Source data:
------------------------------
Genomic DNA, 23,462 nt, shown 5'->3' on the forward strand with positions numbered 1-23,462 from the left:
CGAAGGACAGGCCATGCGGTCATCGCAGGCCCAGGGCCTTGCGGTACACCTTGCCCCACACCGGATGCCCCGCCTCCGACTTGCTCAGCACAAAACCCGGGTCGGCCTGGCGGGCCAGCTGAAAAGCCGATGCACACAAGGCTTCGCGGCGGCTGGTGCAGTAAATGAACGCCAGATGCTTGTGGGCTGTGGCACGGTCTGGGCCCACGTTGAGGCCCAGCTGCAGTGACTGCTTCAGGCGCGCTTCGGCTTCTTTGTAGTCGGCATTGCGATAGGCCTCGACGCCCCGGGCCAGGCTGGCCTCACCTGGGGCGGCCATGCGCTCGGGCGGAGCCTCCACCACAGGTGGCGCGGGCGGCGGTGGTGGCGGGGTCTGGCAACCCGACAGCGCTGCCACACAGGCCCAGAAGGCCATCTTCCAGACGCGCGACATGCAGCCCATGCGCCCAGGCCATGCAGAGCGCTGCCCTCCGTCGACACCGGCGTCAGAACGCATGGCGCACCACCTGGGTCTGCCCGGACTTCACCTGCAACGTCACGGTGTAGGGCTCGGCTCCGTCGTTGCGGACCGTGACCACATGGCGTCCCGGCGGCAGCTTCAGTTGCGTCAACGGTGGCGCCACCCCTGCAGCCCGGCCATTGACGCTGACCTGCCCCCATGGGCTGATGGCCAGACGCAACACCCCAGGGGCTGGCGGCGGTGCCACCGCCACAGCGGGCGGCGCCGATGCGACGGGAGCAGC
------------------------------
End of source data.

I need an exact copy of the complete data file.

Genomic DNA, 23,462 nt, shown 5'->3' on the forward strand with positions numbered 1-23,462 from the left:
CGAAGGACAGGCCATGCGGTCATCGCAGGCCCAGGGCCTTGCGGTACACCTTGCCCCACACCGGATGCCCCGCCTCCGACTTGCTCAGCACAAAACCCGGGTCGGCCTGGCGGGCCAGCTGAAAAGCCGATGCACACAAGGCTTCGCGGCGGCTGGTGCAGTAAATGAACGCCAGATGCTTGTGGGCTGTGGCACGGTCTGGGCCCACGTTGAGGCCCAGCTGCAGTGACTGCTTCAGGCGCGCTTCGGCTTCTTTGTAGTCGGCATTGCGATAGGCCTCGACGCCCCGGGCCAGGCTGGCCTCACCTGGGGCGGCCATGCGCTCGGGCGGAGCCTCCACCACAGGTGGCGCGGGCGGCGGTGGTGGCGGGGTCTGGCAACCCGACAGCGCTGCCACACAGGCCCAGAAGGCCATCTTCCAGACGCGCGACATGCAGCCCATGCGCCCAGGCCATGCAGAGCGCTGCCCTCCGTCGACACCGGCGTCAGAACGCATGGCGCACCACCTGGGTCTGCCCGGACTTCACCTGCAACGTCACGGTGTAGGGCTCGGCTCCGTCGTTGCGGACCGTGACCACATGGCGTCCCGGCGGCAGCTTCAGTTGCGTCAACGGTGGCGCCACCCCTGCAGCCCGGCCATTGACGCTGACCTGCCCCCATGGGCTGATGGCCAGACGCAACACCCCAGGGGCTGGCGGCGGTGCCACCGCCACAGCGGGCGGCGCCGATGCGACGGGAGCAGC